Presto! You just have to manage a username/project table and have a case in the stored procedure that accounts for a user not being in that table yet. And you can’t use the AD profile types…

If you want to use AD, you can create copies of each roll for each region and concatinate them from the user/project table. Something like:

def ok_to_operate(): import fpmi username = fpmi.security.getUsername() region = fpmi.db.runScalarQuery("SELECT region FROM user_region_table WHERE username = '%s'" %username) operatorRole = '%sOperator' %region if 'FPMIAdministrator' in fpmi.security.getRoles() or operatorRole in fpmi.security.getRoles(): return 1 else: fpmi.gui.errorBox('Insufficient security privileges.') return 0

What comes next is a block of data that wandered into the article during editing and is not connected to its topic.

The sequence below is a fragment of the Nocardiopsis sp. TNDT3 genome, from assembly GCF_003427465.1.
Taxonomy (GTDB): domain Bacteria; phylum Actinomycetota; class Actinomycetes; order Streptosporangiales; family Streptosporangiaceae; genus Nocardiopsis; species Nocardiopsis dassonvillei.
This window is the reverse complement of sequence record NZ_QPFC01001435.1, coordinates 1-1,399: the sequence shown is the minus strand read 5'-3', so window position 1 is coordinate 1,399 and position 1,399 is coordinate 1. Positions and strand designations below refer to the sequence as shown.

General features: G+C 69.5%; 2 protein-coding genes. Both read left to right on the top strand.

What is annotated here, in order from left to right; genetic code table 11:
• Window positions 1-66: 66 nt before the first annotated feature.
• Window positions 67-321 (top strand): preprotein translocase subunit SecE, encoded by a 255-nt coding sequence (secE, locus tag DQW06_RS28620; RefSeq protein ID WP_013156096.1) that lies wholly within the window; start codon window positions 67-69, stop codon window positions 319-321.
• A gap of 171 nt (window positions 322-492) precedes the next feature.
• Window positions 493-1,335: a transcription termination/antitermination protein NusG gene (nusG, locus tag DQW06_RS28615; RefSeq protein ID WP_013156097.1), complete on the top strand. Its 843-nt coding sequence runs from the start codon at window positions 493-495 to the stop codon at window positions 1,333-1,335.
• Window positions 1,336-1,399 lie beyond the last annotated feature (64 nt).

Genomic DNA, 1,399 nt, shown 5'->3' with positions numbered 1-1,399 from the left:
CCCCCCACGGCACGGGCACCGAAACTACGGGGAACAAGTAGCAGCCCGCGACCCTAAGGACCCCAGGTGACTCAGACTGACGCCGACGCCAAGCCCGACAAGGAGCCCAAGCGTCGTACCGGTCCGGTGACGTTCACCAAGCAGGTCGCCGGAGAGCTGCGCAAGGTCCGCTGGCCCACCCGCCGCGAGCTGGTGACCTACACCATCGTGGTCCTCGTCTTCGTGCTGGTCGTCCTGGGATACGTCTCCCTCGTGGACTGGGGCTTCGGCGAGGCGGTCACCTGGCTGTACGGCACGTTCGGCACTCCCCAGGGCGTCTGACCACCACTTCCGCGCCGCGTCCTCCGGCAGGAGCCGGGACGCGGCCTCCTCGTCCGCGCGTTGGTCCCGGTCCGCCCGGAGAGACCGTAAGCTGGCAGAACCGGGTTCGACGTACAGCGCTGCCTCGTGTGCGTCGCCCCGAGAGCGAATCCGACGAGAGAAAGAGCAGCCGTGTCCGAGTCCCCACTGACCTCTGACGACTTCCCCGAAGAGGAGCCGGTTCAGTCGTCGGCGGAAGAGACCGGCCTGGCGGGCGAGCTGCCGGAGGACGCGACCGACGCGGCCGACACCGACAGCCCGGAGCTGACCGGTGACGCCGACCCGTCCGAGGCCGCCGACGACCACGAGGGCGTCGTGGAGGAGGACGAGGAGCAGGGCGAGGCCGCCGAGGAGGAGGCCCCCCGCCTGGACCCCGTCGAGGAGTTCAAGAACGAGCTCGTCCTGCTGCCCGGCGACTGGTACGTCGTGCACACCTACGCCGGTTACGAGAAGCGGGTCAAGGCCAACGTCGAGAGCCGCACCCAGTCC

[quote=“Robert”]It’s one gateway with hybrid authentication.

A single corporate A/D for all users.

I could create regional groups but then my security code becomes a lot more complex[/quote]
I don’t understand what is complicating your security setup. How many regions are there? Within each region, how many security groups/settings are possible? Could you describe the differences in what you do differently between regions?

It should be simple to create Active Directory OUs. Manage your users there. You then deal with FactoryPMI groups, which based on your first post, determine what database driven properties “set the region”. You should be able to use a single AD authentication profile between all projects.

I think there’s something fundamentally simple that you’re missing about how AD works from the FPMI side…or a very complicated factor of your setup that I’m missing.

[quote=“Robert”]
If I created groups for each region and used a single project then I would then have to change this code to be aware of what region was currently been looked at and then check against the correct groups for that region. Yes it can be done but is messes up a simple clean function.